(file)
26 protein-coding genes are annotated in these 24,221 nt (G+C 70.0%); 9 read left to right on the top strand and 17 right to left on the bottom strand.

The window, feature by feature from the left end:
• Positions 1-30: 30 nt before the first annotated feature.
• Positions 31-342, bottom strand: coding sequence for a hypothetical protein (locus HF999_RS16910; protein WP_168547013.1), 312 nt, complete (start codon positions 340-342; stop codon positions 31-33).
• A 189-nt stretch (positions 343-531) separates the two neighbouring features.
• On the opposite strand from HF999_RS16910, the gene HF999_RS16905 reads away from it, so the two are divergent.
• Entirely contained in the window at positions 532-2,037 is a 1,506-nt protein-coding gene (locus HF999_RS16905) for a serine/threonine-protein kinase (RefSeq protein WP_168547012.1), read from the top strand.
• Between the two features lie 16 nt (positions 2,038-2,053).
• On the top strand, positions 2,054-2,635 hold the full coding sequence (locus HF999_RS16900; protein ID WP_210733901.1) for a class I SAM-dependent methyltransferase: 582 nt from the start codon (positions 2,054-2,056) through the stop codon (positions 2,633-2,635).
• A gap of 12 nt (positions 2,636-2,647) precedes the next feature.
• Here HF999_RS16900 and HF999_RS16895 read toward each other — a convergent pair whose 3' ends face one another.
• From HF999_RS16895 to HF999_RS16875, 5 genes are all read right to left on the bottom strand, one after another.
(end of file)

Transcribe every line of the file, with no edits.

26 protein-coding genes are annotated in these 24,221 nt (G+C 70.0%); 9 read left to right on the top strand and 17 right to left on the bottom strand.

The window, feature by feature from the left end:
• Positions 1-30: 30 nt before the first annotated feature.
• Positions 31-342, bottom strand: coding sequence for a hypothetical protein (locus HF999_RS16910; protein WP_168547013.1), 312 nt, complete (start codon positions 340-342; stop codon positions 31-33).
• A 189-nt stretch (positions 343-531) separates the two neighbouring features.
• On the opposite strand from HF999_RS16910, the gene HF999_RS16905 reads away from it, so the two are divergent.
• Entirely contained in the window at positions 532-2,037 is a 1,506-nt protein-coding gene (locus HF999_RS16905) for a serine/threonine-protein kinase (RefSeq protein WP_168547012.1), read from the top strand.
• Between the two features lie 16 nt (positions 2,038-2,053).
• On the top strand, positions 2,054-2,635 hold the full coding sequence (locus HF999_RS16900; protein ID WP_210733901.1) for a class I SAM-dependent methyltransferase: 582 nt from the start codon (positions 2,054-2,056) through the stop codon (positions 2,633-2,635).
• A gap of 12 nt (positions 2,636-2,647) precedes the next feature.
• Here HF999_RS16900 and HF999_RS16895 read toward each other — a convergent pair whose 3' ends face one another.
• From HF999_RS16895 to HF999_RS16875, 5 genes are all read right to left on the bottom strand, one after another.